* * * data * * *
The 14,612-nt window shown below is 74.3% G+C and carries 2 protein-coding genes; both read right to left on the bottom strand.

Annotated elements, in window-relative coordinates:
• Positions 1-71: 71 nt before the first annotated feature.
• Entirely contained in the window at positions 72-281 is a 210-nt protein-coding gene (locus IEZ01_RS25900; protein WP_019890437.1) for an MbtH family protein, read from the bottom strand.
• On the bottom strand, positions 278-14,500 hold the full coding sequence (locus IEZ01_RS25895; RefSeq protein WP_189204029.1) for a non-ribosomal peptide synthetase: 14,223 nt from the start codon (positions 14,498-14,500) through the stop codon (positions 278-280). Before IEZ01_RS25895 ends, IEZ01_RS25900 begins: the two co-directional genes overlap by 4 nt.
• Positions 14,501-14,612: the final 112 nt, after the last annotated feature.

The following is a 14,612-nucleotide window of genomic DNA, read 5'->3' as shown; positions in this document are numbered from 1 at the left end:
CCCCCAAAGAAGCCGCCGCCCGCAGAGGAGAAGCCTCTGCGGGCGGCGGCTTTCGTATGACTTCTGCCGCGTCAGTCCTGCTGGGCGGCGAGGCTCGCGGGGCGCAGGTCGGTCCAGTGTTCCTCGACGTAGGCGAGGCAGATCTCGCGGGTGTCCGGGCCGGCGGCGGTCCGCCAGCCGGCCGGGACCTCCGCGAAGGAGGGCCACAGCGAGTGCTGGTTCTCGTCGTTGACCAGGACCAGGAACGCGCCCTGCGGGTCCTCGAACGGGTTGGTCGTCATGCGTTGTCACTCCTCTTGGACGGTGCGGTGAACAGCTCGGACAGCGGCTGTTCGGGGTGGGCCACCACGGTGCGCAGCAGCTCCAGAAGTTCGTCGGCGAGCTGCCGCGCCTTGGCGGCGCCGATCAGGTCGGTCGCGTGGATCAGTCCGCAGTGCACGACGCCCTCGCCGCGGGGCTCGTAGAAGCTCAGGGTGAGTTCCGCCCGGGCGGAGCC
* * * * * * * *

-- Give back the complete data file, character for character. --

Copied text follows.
The 14,612-nt window shown below is 74.3% G+C and carries 2 protein-coding genes; both read right to left on the bottom strand.

Annotated elements, in window-relative coordinates:
• Positions 1-71: 71 nt before the first annotated feature.
• Entirely contained in the window at positions 72-281 is a 210-nt protein-coding gene (locus IEZ01_RS25900; protein WP_019890437.1) for an MbtH family protein, read from the bottom strand.
• On the bottom strand, positions 278-14,500 hold the full coding sequence (locus IEZ01_RS25895; RefSeq protein WP_189204029.1) for a non-ribosomal peptide synthetase: 14,223 nt from the start codon (positions 14,498-14,500) through the stop codon (positions 278-280). Before IEZ01_RS25895 ends, IEZ01_RS25900 begins: the two co-directional genes overlap by 4 nt.
• Positions 14,501-14,612: the final 112 nt, after the last annotated feature.

The following is a 14,612-nucleotide window of genomic DNA, read 5'->3' as shown; positions in this document are numbered from 1 at the left end:
CCCCCAAAGAAGCCGCCGCCCGCAGAGGAGAAGCCTCTGCGGGCGGCGGCTTTCGTATGACTTCTGCCGCGTCAGTCCTGCTGGGCGGCGAGGCTCGCGGGGCGCAGGTCGGTCCAGTGTTCCTCGACGTAGGCGAGGCAGATCTCGCGGGTGTCCGGGCCGGCGGCGGTCCGCCAGCCGGCCGGGACCTCCGCGAAGGAGGGCCACAGCGAGTGCTGGTTCTCGTCGTTGACCAGGACCAGGAACGCGCCCTGCGGGTCCTCGAACGGGTTGGTCGTCATGCGTTGTCACTCCTCTTGGACGGTGCGGTGAACAGCTCGGACAGCGGCTGTTCGGGGTGGGCCACCACGGTGCGCAGCAGCTCCAGAAGTTCGTCGGCGAGCTGCCGCGCCTTGGCGGCGCCGATCAGGTCGGTCGCGTGGATCAGTCCGCAGTGCACGACGCCCTCGCCGCGGGGCTCGTAGAAGCTCAGGGTGAGTTCCGCCCGGGCGGAGCC